© Chip Somodevilla/Getty Images Vice President Kamala Harris takes the stage at the Louis Stokes Library on the campus of Howard University on July 08, 2021, in Washington.

“Republicans know that their policies are unpopular — and that the only way for them to hold on to power is to attack the constitutional right to vote, held by the people they swore to serve. That’s why the Republican Party has made unprecedented efforts to keep people from voting,” Harrison said in a statement. “I’ve said time and again that the ‘D’ in Democrat stands for deliver, and today we are delivering innovative and historic resources to protect this fundamental part of our democracy.”

MORE: Voting rights legislation sits in Congress while states move ahead with reforms

The investment comes amid a nationwide Republican effort to pass what the GOP lawmakers call “election integrity” laws that often tighten voting restrictions and limit access to the ballot box. Republicans endorsing these bills often point to the diminished trust among voters in U.S. elections but fail to address former President Donald Trump’s repeated attempts to undermine the 2020 election by falsely claiming there was mass voter fraud and that he actually won in November.

© Mandel Ngan/AFP via Getty Images Vice President Kamala Harris speaks on voting rights at the Louis Stokes Library of Howard University in Washington, D.C., July 8, 2021.

In the 2021 legislative sessions alone, state lawmakers across the country introduced nearly 400 bills that include restrictive voting provisions, according to the nonpartisan Brennan Center for Justice’s analysis. At least 17, mostly GOP-led states, have enacted 28 new laws this year that at least in part restrict voter access.

MORE: Justice Department sues Georgia over voting rights law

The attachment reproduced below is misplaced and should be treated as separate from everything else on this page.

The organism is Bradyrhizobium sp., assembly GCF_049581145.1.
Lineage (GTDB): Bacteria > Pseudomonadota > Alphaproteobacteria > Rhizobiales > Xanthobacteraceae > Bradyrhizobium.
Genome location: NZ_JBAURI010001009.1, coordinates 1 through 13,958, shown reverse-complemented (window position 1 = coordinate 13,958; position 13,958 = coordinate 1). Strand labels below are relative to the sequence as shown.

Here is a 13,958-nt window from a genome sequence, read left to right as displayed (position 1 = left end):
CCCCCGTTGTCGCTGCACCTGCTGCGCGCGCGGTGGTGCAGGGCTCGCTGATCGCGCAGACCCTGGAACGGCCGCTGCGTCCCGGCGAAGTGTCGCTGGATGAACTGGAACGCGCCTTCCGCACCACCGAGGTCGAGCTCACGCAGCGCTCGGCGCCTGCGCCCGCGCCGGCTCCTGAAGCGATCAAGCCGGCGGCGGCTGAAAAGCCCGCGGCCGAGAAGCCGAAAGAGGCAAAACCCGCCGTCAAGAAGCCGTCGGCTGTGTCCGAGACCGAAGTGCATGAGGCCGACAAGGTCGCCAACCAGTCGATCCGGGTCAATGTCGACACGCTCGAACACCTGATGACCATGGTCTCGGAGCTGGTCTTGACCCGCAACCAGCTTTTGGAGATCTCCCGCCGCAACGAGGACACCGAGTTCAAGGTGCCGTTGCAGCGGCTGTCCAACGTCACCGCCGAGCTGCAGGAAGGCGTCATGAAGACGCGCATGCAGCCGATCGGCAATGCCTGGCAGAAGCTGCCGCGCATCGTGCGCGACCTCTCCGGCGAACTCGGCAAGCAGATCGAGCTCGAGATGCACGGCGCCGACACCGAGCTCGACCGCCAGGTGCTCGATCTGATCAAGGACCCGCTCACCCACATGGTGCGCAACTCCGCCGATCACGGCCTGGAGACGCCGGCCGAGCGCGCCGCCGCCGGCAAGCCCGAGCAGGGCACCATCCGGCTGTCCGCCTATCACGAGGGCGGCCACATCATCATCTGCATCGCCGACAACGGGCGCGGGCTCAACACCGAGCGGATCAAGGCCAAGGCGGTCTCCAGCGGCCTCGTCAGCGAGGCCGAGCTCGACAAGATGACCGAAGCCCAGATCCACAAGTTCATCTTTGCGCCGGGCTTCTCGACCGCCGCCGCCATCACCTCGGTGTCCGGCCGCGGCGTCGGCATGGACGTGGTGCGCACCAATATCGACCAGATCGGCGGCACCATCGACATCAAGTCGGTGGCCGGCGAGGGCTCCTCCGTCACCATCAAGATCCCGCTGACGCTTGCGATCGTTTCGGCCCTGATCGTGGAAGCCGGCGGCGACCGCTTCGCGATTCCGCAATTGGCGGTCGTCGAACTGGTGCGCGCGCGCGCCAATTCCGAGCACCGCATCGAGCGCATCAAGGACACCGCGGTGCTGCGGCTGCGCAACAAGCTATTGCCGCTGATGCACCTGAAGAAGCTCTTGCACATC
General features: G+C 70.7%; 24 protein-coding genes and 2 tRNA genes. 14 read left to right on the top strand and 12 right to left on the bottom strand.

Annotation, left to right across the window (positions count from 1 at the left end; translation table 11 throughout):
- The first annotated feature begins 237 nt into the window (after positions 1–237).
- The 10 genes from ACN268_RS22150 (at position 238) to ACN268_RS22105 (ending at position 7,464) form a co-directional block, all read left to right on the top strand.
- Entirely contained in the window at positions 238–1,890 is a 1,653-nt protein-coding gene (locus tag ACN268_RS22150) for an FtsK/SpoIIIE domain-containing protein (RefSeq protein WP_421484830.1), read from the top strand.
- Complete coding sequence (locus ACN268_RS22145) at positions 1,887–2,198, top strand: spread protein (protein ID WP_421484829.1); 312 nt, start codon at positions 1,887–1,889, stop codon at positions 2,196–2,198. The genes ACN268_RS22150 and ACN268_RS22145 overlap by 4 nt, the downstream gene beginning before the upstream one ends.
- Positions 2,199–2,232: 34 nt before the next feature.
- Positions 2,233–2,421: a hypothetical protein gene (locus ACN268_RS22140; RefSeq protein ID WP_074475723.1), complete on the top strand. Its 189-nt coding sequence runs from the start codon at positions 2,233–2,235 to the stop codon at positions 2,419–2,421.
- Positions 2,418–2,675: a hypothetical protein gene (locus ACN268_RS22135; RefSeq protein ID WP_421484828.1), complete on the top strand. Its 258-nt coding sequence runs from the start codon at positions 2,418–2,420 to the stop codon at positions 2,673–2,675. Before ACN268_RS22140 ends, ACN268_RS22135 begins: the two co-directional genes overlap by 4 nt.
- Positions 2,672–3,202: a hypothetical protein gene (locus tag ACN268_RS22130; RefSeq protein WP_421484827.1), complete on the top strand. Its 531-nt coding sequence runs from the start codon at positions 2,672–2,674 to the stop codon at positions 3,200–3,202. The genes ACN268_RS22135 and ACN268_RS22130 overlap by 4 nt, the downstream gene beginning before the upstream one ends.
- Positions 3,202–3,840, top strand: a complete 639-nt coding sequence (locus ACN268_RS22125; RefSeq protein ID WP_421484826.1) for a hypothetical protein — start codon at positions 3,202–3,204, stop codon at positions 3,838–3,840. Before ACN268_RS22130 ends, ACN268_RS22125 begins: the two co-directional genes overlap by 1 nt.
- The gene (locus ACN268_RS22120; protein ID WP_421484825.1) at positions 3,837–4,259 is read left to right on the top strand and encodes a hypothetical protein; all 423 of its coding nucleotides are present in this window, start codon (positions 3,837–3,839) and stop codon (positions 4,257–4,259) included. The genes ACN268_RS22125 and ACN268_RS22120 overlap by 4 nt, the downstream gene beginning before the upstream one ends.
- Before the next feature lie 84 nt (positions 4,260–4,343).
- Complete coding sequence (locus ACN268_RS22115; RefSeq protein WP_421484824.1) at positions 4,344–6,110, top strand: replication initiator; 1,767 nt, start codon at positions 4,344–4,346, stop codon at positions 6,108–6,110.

On the federal level, Democrats’ attempts to fight back against these newly enacted laws have stalled. In June, Senate Republicans were united in blocking Democrats’ “For The People Act,” which would enact uniform voting and election standards for the nation. That outcome was expected, but it served as a reminder that garnering 60 votes to pass legislation Democrats consider critical to protecting Americans’ constitutional right to vote may prove to be impossible despite Biden’s pledge that “this fight is far from over.”

© Pool via ABC Vice President Kamala Harris announces that the Democratic National Committee will be investing an additional $25 million into its voting rights initiative, from Howard University in Washington, July 8, 2021.

Litigation is proving to be one of the only ways Democrats can challenge states’ new election laws. Days after the “For The People Act” failed in the Senate, Attorney General Merrick Garland announced the Department of Justice filed a lawsuit against the state of Georgia for its new voting rights law, passed in late March. There are seven other federal lawsuits targeting that bill, which Republican Gov. Brian Kemp has defended as making it “easy to vote and hard to cheat.”

The Republican National Committee and National Republican Senatorial Committee intervened in the Justice Department’s case, saying it was “confident” the courts would reject the DOJ’s arguments, referencing the Supreme Court’s ruling last week in a major voting rights case upholding two restrictive laws out of Arizona, DNC v. Brnovich.

ABC News’ Libby Cathey contributed to this report.

Continue Reading